U.N. officials have said they agree in principle with a senior Iraqi Shi'ite religious leader about having elections in the country. But they say any election must be well prepared.
The U.N. fact-finding team made the comments after a rare meeting with Iraq's leading Shi'ite religious leader in the holy city of Najaf. The U.N. special representative to Iraq, Lakhdar Brahimi, said he agreed with Ayatollah Ali al-Sistani that the polls should happen as soon as possible, but he said they should be well prepared.
Ayatollah al-Sistani is Iraq's most revered Shi'ite cleric and he opposes U.S. plans to hold elections next year, after handing over power this June to an interim authority picked in regional meetings. The United States says there is not enough time to organize general elections in Iraq by the planned handover date. But the Ayatollah disagrees.
Tens of thousands of Shiites took to the streets in protest last month after Ayatollah al-Sistani encouraged them to oppose the U.S. plan.
Any election will be a complicated logistical operation, involving developing voter lists, arranging for ballots and secure counting facilities and many other types of preparation. But the continuing insurgency could pose the greatest obstacle to holding free and fair elections.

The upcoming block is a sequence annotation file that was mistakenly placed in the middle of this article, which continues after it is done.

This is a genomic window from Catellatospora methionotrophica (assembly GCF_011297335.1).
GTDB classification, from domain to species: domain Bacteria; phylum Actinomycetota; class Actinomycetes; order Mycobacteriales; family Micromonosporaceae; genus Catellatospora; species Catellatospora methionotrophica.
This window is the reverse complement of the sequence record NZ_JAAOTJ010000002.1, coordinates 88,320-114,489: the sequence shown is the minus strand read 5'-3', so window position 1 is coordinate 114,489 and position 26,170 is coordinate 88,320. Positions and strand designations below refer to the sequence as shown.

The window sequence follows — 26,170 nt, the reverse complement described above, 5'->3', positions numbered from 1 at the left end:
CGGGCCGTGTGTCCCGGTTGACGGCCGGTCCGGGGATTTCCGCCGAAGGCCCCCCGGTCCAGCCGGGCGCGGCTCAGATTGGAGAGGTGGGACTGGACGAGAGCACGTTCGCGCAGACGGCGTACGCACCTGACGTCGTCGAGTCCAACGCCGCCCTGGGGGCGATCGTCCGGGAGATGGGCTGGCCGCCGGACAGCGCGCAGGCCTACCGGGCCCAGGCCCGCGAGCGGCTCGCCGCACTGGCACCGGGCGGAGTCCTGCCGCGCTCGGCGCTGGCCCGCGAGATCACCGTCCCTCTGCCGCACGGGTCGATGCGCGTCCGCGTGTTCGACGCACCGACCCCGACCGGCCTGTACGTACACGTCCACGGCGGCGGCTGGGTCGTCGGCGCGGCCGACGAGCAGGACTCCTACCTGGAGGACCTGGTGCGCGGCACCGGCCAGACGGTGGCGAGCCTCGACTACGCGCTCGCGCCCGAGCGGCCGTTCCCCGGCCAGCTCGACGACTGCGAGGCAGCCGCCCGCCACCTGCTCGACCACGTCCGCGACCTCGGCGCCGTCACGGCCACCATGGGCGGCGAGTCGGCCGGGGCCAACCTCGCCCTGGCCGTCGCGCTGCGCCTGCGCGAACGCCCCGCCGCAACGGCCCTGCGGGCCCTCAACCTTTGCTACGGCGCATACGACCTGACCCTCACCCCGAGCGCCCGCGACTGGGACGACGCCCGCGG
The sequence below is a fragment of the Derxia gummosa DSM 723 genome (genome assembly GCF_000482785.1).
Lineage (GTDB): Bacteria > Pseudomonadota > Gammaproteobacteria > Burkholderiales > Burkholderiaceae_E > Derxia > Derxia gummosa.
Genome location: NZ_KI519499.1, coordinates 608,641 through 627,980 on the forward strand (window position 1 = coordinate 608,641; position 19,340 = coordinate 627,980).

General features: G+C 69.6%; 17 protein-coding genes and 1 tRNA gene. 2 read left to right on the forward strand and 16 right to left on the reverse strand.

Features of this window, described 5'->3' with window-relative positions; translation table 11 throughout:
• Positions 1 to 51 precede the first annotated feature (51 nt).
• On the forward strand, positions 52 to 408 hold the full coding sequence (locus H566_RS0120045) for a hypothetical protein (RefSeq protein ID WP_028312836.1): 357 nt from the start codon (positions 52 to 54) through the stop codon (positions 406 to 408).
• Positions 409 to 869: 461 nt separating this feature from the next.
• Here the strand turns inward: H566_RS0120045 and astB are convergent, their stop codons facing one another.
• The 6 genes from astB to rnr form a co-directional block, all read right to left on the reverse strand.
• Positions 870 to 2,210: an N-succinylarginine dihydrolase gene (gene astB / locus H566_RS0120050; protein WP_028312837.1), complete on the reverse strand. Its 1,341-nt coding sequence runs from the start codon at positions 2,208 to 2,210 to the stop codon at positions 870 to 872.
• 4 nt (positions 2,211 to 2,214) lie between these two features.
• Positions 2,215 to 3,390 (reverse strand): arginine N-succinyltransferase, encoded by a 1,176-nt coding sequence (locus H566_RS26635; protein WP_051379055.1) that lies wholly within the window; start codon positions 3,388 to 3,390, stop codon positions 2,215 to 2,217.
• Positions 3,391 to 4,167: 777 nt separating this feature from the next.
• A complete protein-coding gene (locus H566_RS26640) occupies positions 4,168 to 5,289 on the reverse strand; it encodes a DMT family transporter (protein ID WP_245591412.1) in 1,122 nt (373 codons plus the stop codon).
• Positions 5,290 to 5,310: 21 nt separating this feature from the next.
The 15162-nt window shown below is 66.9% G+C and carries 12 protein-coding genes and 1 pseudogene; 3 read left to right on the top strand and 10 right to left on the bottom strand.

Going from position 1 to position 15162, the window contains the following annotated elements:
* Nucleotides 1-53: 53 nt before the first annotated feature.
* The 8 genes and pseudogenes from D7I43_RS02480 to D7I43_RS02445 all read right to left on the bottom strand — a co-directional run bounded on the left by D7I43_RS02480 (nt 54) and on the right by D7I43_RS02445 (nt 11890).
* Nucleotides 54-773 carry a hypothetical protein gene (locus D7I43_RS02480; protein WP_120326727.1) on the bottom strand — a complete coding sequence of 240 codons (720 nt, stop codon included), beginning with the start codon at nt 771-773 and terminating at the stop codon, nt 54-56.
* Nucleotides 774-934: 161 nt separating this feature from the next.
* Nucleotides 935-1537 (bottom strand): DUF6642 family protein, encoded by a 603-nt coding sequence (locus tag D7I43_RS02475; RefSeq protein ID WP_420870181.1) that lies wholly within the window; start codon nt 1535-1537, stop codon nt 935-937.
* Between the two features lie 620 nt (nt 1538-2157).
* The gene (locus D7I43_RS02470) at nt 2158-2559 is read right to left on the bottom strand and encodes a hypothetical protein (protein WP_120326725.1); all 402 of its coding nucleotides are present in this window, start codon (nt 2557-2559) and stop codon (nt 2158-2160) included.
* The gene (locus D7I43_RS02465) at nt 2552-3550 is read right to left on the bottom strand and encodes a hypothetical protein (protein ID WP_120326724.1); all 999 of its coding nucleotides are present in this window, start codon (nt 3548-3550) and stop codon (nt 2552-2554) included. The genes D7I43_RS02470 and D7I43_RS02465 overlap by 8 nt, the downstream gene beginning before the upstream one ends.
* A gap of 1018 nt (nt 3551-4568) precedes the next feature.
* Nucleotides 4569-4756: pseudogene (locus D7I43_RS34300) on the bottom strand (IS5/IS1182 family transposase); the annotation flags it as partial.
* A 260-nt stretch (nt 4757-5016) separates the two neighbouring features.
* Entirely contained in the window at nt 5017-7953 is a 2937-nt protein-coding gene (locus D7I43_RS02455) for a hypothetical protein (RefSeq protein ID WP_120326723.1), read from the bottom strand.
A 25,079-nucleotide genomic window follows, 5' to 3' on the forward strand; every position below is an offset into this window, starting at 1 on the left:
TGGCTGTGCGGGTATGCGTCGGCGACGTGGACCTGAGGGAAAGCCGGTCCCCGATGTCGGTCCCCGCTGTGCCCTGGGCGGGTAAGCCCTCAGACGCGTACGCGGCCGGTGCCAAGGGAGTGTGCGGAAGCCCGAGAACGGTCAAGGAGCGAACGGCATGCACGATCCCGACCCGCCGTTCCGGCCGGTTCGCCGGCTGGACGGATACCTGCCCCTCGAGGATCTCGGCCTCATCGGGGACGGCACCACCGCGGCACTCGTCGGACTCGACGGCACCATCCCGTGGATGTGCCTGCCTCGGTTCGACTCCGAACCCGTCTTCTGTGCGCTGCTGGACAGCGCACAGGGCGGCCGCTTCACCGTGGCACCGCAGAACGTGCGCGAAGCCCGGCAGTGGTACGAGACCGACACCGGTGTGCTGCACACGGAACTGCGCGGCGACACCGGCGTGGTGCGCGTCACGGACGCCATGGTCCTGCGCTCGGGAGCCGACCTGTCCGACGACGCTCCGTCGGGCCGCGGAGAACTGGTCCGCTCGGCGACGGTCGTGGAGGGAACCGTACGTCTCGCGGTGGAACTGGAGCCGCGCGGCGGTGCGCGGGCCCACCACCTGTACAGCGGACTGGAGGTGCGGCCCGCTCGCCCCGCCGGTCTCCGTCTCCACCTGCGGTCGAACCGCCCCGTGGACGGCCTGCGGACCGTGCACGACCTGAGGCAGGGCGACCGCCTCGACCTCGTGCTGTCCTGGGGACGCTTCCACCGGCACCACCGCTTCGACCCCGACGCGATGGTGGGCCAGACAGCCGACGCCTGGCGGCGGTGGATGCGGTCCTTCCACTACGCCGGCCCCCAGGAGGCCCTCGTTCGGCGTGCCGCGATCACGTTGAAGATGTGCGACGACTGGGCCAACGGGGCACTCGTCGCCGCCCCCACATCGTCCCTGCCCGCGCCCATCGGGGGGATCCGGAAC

Security concerns have been heightened by two deadly car bombings in Iraq this week - one south of Baghdad on Tuesday and another in the capital on Wednesday. More than 100 people died in the attacks.
Earlier in the week, the head of a Shi'ite Muslim political party, Abdul Aziz al-Hakim, gave Mr. Brahimi a report claiming that early elections are possible. Shi'ites make up about 60 percent of Iraq's population.
The U.N. team arrived during the weekend and is operating under tight security. It is the first U.N. mission to operate in Iraq since last August, when a car bomb at U.N. headquarters in Baghdad killed more than 20 people, including the special representative.
The U.N. team includes election experts and security officials. They will reportedly spend a total of 10 days in Iraq. Their conclusions, which are non-binding, are expected to be announced at U.N. headquarters in New York next week.